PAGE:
Pépé le Moko is a gangster from Paris that hides in Algier's Casbah. In the Casbah, he is safe and is able to elude the police's attempts to capture him. But he misses his freedom, after ... See full summary »
A French farce set in Victorian London where a botanist and his wife get into trouble when they pretend to go missing in order to hide from their sanctimonious cousin -- an Anglican bishop who is leading a campaign against such writing.
At the end of the 15th century, two minstrels Gilles and Dominique come from nowhere into the castle of Baron Hugues. Gilles charms Anne, Hughes' daughter, while Dominique charms both ... See full summary »
During the first World War, two French soldiers are captured and imprisoned in a German P.O.W. camp. Several escape attempts follow until they are sent to a seemingly impenetrable fortress which seems impossible to escape from.
Boudu, a tramp, jumps into the Seine. He is rescued by Mr Lestingois, a gentle and good bookseller, who gives shelter to him. Mrs Lestingois and the maid Anne-Marie (Mr Lestingois' mistress... See full summary »
In this little Provencal village, a new baker, Aimable, settles down. His wife Aurelie is beautiful and much younger than he. She departs with a shepherd the night after Aimable produces ... See full summary »
A young couple, Renee and Pierre, take one night a room at the Hotel du Nord, in Paris, near the canal Saint-Martin. They want to die together, but after having shooted at Renee, Pierre ... See full summary »
Francois, a sympathetic factory worker, kills Valentin with a gun. He locked himself in his furnished room and starts remembering how he was led to murder. He met once Francoise, a young fleurist, and they fell in love. But Francoise was gotten round by Valentin, a dog trainer, a machiavellian guy... Written by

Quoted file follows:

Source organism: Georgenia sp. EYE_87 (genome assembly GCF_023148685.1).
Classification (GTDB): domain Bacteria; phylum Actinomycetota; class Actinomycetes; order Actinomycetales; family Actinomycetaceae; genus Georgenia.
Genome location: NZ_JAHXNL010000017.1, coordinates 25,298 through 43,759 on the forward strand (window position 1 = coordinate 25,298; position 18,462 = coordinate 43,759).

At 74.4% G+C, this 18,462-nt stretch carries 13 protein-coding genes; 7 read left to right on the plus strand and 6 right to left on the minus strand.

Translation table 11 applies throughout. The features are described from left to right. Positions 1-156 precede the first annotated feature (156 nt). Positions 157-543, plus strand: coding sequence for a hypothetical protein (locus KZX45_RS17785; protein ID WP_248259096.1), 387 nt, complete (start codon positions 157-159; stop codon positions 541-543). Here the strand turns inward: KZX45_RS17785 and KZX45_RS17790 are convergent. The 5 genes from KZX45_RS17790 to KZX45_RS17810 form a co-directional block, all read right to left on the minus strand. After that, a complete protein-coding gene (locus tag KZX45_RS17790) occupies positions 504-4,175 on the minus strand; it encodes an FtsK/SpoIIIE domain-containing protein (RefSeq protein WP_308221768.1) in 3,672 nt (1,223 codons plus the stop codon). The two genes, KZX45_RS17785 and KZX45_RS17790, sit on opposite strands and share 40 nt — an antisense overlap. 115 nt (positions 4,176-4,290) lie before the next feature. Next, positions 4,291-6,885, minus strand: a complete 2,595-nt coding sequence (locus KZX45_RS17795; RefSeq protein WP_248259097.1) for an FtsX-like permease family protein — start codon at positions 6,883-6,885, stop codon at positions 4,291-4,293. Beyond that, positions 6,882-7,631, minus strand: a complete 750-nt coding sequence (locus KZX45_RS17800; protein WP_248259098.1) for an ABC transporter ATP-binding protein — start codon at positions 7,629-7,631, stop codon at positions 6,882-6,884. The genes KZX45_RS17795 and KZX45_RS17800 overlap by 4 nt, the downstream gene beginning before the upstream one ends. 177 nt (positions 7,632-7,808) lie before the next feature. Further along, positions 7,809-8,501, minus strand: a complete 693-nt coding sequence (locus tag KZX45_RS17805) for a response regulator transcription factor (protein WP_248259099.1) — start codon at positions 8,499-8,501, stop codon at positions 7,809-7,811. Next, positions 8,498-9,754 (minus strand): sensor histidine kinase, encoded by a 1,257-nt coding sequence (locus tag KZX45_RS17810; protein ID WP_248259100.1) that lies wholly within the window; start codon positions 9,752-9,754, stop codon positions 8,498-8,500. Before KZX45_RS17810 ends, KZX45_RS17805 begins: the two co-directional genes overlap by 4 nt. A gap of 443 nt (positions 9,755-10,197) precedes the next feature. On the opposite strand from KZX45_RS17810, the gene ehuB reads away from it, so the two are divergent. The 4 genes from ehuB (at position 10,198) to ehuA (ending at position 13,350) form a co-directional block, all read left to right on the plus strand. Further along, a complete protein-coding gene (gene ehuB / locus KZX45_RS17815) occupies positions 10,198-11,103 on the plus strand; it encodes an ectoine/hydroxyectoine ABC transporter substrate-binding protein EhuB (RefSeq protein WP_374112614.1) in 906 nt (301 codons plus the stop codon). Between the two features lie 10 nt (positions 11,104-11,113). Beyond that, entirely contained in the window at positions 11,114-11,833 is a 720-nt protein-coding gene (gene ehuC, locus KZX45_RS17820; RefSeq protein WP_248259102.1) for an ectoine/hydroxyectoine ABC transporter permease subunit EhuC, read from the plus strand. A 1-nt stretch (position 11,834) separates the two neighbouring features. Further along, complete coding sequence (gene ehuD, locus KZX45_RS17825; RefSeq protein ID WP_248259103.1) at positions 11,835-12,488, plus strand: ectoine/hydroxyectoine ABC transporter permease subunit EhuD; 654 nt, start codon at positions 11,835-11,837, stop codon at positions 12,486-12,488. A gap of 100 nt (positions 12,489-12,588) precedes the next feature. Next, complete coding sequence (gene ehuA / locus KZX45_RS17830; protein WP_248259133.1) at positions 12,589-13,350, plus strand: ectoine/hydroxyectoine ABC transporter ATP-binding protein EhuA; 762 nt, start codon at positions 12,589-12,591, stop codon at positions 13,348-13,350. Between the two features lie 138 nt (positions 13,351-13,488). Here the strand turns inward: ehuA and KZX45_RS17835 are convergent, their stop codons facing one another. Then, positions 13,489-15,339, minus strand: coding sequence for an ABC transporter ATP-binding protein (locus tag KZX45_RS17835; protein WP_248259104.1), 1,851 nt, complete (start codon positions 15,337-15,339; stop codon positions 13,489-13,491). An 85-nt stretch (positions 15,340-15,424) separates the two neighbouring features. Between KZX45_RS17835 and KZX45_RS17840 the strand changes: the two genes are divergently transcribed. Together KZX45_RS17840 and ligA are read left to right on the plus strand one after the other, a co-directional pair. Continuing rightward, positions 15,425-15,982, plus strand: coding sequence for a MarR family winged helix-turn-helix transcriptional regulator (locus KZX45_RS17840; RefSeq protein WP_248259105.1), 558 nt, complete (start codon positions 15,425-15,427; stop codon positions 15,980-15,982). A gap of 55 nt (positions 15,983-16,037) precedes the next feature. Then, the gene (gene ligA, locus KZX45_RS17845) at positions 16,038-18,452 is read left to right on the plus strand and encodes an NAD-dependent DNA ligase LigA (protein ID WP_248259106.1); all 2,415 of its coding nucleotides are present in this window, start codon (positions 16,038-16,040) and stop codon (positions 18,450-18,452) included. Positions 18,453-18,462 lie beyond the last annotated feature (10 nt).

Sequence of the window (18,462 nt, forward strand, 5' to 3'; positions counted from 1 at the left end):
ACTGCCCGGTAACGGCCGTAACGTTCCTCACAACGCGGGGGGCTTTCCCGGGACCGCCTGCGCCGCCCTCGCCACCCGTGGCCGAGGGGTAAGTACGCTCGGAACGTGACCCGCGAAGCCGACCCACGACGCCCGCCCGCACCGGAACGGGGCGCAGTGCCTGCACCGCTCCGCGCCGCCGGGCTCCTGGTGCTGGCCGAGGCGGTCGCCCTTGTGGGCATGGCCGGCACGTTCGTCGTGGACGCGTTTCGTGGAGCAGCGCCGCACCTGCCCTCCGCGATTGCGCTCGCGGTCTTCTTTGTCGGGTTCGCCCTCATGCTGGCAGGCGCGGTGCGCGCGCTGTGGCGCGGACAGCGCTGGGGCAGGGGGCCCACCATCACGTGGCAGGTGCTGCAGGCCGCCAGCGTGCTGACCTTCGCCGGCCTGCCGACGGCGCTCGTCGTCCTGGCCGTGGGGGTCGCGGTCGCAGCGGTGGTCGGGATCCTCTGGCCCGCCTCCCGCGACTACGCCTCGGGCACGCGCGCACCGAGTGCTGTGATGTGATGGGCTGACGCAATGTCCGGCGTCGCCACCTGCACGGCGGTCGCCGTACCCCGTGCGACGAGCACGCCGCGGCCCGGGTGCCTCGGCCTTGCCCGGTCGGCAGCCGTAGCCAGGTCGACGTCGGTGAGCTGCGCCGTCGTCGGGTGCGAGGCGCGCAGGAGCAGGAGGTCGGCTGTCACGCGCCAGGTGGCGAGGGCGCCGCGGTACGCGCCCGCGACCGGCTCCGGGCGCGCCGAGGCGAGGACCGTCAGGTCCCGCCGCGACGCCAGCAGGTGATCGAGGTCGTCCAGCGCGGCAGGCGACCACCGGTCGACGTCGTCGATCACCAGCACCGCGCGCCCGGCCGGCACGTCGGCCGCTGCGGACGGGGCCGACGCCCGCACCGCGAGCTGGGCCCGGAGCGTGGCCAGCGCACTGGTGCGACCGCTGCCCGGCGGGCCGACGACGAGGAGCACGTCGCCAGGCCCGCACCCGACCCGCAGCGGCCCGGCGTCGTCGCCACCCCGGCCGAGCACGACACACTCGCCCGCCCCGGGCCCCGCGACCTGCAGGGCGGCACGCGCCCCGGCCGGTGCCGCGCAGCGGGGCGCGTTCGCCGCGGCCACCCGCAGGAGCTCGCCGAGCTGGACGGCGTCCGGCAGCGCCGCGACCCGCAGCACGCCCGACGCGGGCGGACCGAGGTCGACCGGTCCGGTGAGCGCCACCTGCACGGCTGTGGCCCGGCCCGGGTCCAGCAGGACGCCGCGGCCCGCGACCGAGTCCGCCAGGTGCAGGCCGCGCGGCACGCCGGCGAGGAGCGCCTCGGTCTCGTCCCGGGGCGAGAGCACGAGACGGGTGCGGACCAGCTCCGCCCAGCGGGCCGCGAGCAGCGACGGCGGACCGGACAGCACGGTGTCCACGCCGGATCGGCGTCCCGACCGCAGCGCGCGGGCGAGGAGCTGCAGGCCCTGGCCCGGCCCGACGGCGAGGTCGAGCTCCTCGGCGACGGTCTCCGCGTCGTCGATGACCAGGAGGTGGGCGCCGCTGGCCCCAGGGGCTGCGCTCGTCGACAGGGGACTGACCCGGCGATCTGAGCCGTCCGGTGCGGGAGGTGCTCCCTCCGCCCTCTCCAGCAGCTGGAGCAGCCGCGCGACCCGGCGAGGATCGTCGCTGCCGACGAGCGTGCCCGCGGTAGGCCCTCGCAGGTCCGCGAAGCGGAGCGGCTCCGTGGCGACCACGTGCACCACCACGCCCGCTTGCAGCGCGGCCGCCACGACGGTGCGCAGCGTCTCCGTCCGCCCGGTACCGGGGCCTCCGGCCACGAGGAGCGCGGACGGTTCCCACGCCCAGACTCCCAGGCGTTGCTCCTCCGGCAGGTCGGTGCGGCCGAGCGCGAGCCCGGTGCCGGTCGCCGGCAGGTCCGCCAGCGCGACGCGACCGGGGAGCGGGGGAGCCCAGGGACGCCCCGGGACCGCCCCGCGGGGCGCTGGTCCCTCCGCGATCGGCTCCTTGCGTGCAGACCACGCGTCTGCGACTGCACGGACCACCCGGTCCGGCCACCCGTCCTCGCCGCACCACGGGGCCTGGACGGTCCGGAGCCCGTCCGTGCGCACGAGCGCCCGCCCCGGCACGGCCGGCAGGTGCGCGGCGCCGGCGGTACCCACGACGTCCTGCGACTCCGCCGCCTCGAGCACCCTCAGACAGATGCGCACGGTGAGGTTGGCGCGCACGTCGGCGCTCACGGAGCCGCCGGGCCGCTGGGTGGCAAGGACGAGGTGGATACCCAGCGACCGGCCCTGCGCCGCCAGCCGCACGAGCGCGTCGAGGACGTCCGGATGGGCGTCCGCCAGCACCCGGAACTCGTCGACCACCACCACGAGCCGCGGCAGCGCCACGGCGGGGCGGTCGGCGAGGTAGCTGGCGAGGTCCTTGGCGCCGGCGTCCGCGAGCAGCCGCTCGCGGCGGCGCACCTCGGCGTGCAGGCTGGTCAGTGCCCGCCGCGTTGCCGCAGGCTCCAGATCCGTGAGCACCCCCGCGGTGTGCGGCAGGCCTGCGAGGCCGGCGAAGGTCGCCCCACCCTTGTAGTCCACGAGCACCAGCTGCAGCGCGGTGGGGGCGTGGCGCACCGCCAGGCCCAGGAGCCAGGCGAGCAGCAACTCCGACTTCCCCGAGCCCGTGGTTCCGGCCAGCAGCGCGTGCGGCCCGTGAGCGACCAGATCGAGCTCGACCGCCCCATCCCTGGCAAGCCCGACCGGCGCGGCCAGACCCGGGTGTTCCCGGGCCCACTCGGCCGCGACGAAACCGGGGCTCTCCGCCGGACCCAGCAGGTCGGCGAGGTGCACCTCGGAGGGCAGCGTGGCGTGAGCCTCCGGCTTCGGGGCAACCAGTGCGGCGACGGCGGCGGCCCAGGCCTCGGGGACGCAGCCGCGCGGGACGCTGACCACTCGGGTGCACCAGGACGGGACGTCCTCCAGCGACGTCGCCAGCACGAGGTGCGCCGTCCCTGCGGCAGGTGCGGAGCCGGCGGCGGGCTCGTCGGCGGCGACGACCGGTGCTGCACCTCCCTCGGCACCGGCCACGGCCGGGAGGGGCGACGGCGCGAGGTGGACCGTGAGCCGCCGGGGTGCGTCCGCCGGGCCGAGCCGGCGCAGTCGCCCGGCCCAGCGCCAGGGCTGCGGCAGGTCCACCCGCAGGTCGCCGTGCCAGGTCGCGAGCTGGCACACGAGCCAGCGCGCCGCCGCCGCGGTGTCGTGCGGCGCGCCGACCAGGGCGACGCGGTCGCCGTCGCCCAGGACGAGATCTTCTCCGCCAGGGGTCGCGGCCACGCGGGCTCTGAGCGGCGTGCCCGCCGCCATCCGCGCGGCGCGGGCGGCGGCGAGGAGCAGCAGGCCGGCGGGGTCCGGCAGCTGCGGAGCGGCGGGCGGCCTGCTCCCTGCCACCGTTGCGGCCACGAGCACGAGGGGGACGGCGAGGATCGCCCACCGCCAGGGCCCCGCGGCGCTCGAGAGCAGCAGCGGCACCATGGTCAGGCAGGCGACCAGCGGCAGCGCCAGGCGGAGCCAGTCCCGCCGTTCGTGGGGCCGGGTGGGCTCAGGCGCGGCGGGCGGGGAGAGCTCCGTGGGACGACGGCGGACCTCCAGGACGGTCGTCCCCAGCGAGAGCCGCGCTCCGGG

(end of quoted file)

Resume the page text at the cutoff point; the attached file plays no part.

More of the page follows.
This film was released in June 1939, only a year before France's surrender to the Nazis, who subsequently occupied the country. Although this film has no overt political content, according to film scholar Roy Armes, the scene in which the crowd on the street below expresses solidarity with the trapped François - which he rejects, shouting that he only wants to be left alone - reflected the political despair of the period, "a chilling epilogue to a brief period which had opened with the enthusiasms aroused by the Popular Front." [French Cinema, Oxford University Press, 1985, p. 102] In validation of this view, the government of Vichy (unoccupied France) shortly afterwards banned the film as "demoralizing," as if it had been partly responsible for France's defeat. See more »
You're the type women fall in love with . . . I'm the type that interests them.
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What is it about French films that makes them so special?
There is something so lyrical about the tale of the doomed François portrayed by the great Jean Gabin that even in its hardest luck moments you feel you are watching poetry in motion.
In addition, Le Jour se Leve is a character study with all the contradictions that tend to go with pained souls like François' - except that there is a further depth that renders the film quite universal, a depth made of little moments in human relationships and the flaws that gently emerge but only renders the humans involved more endearing.
Still, all that glitters is not gold: the apparently pure Françoise has actually been bedded by M. Valentin (Berry); and the police are more interested in getting their man than in saving him.
The direction is precise and inspired, resorting to the then much used flashback technique but never allowing it to dominate the film.
The photography - well, it is gorgeous and it gives the film its expressionistic ambiance. Finally, Gabin - one of the greatest actors ever in one of his greatest roles. Need one say more?
The ending can be predicted from the moment François kills a visitor in his apartment but that aside it is a film full of cinematographic treasures, acting to gape at, and a quality of direction that is seldom seen these days. A must see for anyone who cares about movies.
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